Friday, May 1, 2009


It appears to the STARK COUNTY POLITICAL REPORT (The Report/SCPR) that only Joe Cole and C. David Morgan of the ten candidates for three Canton council-at-large seats have the "potential" to help "turnaround Canton."

The operative word is "potential."

The Report is even skeptical of this duo: especially Morgan.

Why is Morgan the most suspect?

Because by his own word he has been in Canton 25 years. However, he has very little to show in concrete actions that he has generated that demonstrates that he has been and will continue to be an "agent of change" in Canton.

He has served on a number of boards and commissions, but to what practical end?

His idea of tearing down decrepit housing and creating reconfigured building lots with inherently more green space is a good one.

And if he makes good on this one idea in the sense of being a catalyst for full-blown implementation, it will have been worth voting him into office.

This Morgan idea is an important one to be realized in the framework articulated by Creative Class author Richard Florida, if urban areas are to become attractive to young professionals.

Morgan, being a minister, may also contribute as being a healing figure in the huge rift that William Healy's election as mayor has brought to Canton. Healy has not gotten along with Council almost from the beginning. The Report believes Healy is mostly to blame.

Like Morgan, Joe Cole has much to prove in real achievement. But he is young, energetic and brimming with ideas, which, if he can clothe them in materiality, could be the vanguard of Canton becoming a "re-invented" city a la Kalamazoo, Michigan.

In his essay written at the behest of The Repository, Cole expresses these important ideas:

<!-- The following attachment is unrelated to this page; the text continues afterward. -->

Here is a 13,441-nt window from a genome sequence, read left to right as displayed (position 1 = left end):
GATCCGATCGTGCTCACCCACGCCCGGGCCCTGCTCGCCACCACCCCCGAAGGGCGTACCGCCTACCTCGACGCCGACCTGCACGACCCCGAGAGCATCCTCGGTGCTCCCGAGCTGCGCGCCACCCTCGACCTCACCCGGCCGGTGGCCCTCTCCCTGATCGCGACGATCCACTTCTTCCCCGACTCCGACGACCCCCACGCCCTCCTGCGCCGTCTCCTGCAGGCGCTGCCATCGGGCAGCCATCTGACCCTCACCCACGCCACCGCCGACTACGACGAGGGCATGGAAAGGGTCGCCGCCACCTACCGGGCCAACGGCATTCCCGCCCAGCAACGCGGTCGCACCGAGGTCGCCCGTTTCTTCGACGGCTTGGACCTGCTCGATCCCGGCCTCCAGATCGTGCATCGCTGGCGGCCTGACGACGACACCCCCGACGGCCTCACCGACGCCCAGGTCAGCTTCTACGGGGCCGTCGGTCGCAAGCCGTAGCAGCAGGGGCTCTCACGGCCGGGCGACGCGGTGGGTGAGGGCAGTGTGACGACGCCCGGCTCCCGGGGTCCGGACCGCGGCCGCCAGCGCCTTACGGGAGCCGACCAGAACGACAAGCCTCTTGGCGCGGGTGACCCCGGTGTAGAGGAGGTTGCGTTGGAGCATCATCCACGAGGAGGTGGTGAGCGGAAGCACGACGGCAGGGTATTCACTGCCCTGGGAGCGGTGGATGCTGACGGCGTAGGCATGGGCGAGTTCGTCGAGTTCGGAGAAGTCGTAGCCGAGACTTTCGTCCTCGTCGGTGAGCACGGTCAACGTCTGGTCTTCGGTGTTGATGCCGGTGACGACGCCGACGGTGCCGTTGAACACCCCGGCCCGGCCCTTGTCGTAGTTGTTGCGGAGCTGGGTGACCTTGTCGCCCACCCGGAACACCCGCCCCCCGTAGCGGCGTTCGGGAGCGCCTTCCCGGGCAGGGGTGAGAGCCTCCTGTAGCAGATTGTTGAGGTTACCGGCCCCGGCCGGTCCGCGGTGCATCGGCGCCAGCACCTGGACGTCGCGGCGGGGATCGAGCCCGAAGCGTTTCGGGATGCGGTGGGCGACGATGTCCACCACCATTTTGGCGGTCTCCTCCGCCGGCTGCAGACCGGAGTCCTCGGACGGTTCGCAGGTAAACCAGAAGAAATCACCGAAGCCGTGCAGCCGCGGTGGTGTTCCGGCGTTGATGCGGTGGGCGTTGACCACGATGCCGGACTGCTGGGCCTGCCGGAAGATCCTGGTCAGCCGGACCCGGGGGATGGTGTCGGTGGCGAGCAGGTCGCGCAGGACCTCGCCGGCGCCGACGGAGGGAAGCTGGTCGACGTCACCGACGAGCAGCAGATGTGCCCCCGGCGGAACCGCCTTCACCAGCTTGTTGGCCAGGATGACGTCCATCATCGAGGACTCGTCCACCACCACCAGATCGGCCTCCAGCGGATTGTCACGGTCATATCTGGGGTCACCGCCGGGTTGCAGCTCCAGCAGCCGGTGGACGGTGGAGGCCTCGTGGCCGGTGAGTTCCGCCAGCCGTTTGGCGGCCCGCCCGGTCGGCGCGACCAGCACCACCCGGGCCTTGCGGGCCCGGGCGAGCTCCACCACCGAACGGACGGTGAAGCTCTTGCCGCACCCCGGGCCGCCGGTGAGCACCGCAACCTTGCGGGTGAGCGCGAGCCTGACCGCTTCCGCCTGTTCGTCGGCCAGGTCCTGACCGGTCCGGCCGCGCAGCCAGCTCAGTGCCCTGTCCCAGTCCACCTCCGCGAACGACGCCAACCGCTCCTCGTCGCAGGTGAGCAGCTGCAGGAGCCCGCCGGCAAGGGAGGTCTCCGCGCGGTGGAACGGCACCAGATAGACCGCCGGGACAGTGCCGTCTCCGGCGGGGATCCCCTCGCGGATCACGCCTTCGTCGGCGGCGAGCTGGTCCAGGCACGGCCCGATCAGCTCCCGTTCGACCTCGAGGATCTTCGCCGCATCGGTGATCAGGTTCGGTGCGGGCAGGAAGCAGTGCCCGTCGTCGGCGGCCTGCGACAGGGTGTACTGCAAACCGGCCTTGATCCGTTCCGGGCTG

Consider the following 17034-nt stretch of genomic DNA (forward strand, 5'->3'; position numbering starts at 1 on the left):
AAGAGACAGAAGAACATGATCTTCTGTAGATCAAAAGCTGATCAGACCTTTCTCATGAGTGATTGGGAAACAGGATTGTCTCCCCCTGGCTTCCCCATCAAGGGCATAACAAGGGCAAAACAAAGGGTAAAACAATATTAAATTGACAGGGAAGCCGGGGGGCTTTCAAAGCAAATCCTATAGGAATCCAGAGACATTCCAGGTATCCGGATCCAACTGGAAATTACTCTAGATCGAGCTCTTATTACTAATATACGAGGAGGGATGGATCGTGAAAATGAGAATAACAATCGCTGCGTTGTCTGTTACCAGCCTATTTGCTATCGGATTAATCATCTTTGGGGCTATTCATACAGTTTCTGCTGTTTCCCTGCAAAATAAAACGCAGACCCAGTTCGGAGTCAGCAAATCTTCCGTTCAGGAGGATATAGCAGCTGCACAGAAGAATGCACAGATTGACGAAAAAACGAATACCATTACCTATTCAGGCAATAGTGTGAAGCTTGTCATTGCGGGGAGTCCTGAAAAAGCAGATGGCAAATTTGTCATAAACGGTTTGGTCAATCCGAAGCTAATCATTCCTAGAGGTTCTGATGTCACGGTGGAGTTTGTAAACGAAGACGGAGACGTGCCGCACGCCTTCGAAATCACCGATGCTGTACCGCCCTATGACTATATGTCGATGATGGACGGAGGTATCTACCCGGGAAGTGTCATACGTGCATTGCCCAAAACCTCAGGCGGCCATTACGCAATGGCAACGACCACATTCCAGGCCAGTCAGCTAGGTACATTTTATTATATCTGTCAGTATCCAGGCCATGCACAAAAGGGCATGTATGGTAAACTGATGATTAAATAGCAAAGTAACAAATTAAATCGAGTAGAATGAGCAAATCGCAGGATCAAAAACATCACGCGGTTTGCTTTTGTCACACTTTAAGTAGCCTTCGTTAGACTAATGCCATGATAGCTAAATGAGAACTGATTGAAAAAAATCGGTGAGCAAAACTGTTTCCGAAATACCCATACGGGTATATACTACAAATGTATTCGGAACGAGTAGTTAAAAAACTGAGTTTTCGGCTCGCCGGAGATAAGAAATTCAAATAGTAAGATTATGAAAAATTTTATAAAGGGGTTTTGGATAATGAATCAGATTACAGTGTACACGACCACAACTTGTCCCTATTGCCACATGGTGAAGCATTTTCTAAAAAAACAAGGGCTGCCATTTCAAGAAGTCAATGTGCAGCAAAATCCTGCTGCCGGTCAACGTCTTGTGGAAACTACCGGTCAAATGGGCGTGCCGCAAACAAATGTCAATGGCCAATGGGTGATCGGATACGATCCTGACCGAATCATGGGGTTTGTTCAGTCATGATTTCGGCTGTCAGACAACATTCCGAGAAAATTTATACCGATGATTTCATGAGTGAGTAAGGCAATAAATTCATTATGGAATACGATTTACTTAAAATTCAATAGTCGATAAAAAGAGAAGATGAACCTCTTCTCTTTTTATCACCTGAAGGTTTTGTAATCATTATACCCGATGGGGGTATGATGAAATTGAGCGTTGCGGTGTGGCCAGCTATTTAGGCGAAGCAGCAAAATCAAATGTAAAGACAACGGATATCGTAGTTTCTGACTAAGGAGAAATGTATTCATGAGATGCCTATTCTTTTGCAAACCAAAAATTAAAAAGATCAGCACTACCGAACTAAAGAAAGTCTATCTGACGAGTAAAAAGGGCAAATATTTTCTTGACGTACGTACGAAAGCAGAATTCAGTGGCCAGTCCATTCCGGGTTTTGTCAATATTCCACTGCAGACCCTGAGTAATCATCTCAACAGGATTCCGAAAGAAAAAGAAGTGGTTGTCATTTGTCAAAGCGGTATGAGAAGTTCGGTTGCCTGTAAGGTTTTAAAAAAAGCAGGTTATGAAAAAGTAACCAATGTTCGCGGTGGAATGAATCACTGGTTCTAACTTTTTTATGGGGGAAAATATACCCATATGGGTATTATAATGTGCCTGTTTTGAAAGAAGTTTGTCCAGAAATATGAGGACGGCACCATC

We must support and help grow existing businesses and attract new businesses through joint economic development projects, new investment and beneficial annexation. Canton must regain its reputation as a business-friendly community. Moreover, we need to do a better job at publicizing Canton’s positive attributes by actively promoting our low cost of living, central location and high quality of life.
Cole is wrong in saying that Canton has a "high quality of life." That simply is not the case. If elected, he needs to pull his head out of the sand on this matter, and push for Council programs and policies so that he can eventually truly say that Canton has a high quality of life.

Cole signals that he will be different than incumbent councilman Bill Smuckler in that Cole will be for "beneficial" annexation . Smuckler and his sidekick Sam "Darth Vader to the townships" Sliman are on a program for Canton to annex its way out of Canton's economic woes. The Smuckler/Sliman annexation model is unsustainable and needs to be modified as suggested by Cole's use of the word "beneficial."

Though thin and way too general on ideas for the Canton of tomorrow, at least Cole has some ideas, to wit:
For instance, we can begin to rebuild by focusing on new technologies, such as “green-collar” jobs, medical and high-tech careers. These new businesses will increase the tax base and attract new residents.
Let The Report help Cole with some specifics.

Cole could push Canton City Council to work with the Stark County commissioners on Commissioner Todd Bosley's Bio-mass project he is trying to get the county to partner with Chevron.

Other possibilities for Cole is to advocate for Canton to partner with Stark State College of Technology (SSCT) to phase in studies at SSCT in cell engineering, tissue engineering and robotics; perhaps at a SSCT downtown campus site. These technologies are the future for cities who, like Kalamazoo, want to be on a path of constant "re-inventing" so that Canton's citizens have jobs grounded in the global economy marketplace.

Beyond Morgan and Cole, Canton's other council-at-large candidates are - for the most part - "six of one and half-dozen of the other" variety.

Bill Smuckler is part of the existing problem in Canton. He has not had answers for the city for his entire career on city council. It would be a huge mistake for Cantonians to re-elect him. But The Report expects that he will be re-elected.

Special mention also goes to candidates Bertram and Babcock who The Report takes as being "good ole boy" types who would, at best, just be there. No ideas, no energy. "Let me get from day-to-day types."

No matter who gets elected on Tuesday, the winners will be subject to intense scrutiny by The Report once they take office.

The Report has a keen interest in Canton because it is Stark County's flagship city and the SCPR firmly believes "as goes Canton, so goes the rest of Stark County."

No comments: